This might be a good time to address Franklin’s fame as the site of a significant battle of America’s Civil War (1861-1865), The Battle of Franklin may well be the last major battle of the war, but it remains little-known outside local environs. There were more casualties and fatalities in this +/- six-hour battle than in the entire first 24 hours of World War II’s D-Day invasion of Normandy.
We’ll offer up a separate post conveying our impressions of the Battle of Franklin elsewhere on the blog.
May I pay a compliment to Franklin and its acknowledgement of its place in history, however? My bride’s family were indubitably Union folk from Indiana. I, on the other hand, have an ancestry that includes a hero of the Confederate effort. James Keelan (my relatives today spell it Keeling) was known as “The Horatio of the South” for his single-handed defense of a strategic East Tennessee bridge and subsequently was awarded the Confederate Medal of Honor.
As we planned our visit, we speculated about what we might encounter in 2018 as we visited a Civil War battlefield site. Times change, of course, but we didn’t question whether we would encounter a glorification of the Southern cause, but when.
To our surprise, on our visit we found no semblance of glorification of the righteousness of secession. I had told my wife that she should punch me the first time we saw a display of the “Stars and Bars,” the Confederate battle flag. We saw none.
That’s not entirely correct, We saw none in Franklin, except as displayed in historic perspective through photographs. We saw not one Confederate flag during our visit to Tennessee. We did see some as we returned through Kentucky, but in Franklin, we saw nothing that would offend modern sensibilities.
Franklin’s downtown thrives. There is no other way to describe it. It would be the envy of any small city or town. We’re not big consumers, and other than a few postcards, we bought nothing. But Franklin’s downtown offers everything from high-end art to provincial souvenirs and there are no empty shops. We were startled to see an outlet for Anthropologie on Main Street.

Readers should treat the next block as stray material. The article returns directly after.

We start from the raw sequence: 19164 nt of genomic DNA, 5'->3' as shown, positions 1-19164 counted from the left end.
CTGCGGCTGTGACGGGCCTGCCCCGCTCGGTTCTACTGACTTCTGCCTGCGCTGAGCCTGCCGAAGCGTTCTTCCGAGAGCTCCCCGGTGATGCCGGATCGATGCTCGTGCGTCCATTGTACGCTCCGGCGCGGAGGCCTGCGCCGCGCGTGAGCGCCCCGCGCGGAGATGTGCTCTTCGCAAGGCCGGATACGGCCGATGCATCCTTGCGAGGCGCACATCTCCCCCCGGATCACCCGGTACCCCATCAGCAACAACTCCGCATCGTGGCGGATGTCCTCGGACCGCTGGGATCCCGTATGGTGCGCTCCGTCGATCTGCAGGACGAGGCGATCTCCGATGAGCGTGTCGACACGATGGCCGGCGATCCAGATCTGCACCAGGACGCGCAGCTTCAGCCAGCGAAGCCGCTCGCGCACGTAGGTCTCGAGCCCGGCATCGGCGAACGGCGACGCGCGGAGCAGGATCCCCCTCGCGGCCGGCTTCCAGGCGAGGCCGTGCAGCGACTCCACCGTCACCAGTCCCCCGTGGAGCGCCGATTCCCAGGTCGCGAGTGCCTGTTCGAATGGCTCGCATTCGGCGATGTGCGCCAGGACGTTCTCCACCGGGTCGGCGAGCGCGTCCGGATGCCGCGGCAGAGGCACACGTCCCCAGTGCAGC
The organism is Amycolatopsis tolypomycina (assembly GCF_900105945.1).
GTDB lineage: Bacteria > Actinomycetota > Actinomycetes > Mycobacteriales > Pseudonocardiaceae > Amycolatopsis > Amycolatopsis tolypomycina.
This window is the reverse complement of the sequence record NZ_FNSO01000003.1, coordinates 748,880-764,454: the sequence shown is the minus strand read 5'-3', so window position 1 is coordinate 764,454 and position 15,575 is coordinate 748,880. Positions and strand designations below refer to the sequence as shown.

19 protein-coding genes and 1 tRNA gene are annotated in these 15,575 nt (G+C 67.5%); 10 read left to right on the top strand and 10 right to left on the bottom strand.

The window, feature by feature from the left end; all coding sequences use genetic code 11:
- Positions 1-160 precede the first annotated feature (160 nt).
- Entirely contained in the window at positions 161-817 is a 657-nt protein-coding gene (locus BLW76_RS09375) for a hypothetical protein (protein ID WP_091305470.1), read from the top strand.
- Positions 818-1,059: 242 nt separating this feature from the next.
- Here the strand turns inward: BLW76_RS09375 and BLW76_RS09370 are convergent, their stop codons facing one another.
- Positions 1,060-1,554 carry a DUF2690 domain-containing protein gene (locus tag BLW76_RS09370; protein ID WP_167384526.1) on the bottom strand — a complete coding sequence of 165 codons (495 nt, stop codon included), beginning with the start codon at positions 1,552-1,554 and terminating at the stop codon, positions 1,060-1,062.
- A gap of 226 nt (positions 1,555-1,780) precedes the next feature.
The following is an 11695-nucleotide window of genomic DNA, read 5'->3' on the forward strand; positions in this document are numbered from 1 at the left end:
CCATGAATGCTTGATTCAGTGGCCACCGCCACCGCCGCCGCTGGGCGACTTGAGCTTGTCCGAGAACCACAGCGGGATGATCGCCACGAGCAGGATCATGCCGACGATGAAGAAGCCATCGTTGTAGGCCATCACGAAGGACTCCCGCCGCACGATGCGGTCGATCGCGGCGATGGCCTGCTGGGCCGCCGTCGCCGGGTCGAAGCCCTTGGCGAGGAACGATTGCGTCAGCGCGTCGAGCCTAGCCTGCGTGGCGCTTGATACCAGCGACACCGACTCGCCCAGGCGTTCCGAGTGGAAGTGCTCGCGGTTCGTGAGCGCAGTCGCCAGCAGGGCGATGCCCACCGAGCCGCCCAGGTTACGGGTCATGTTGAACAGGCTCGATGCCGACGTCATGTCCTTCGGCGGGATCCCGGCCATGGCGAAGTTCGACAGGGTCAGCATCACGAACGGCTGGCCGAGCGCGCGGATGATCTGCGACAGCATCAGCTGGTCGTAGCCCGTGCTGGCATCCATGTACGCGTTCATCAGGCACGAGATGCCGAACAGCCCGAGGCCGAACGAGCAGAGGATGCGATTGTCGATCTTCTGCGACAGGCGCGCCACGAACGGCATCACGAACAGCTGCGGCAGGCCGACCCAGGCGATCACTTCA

The Franklin Theatre on Main Street was a wonder. It serves as a live music venue for artists and for touring musicals, but also offers a repertory-like array of second-run and vintage films. On the day we visited, it offered an animated children’s movie, an Avengers film, a 50s classic, and a contemporary drama.
In August, the theater is offering B.J. Thomas and Chubby Checker in live performance on consecutive weekends. In October, they feature the Glenn Miller Orchestra and the Fisk Jubilee Singers.
Just south of downtown is the county historical museum.
We were struck by the commitment to preservation that was evident throughout the city. We drove around the residential areas and noted a distinct lack of vinyl siding on the houses. For us, that’s a clear sign that the city and its residents have a spirit of authenticity.
In outlying areas, of course, we saw plenty of signs of conformity and monoculture. A protestant mega-church occupied a major chunk of real estate. Traditional private schools like Battle Ground Academy were prominent. And in addition to “McMansions” in the more rural areas, we stumbled across a diversity of actual mansions occupying enormous horse farms and ridge tops.
But as a microcosm of American small-towns America, Franklin is hard to top.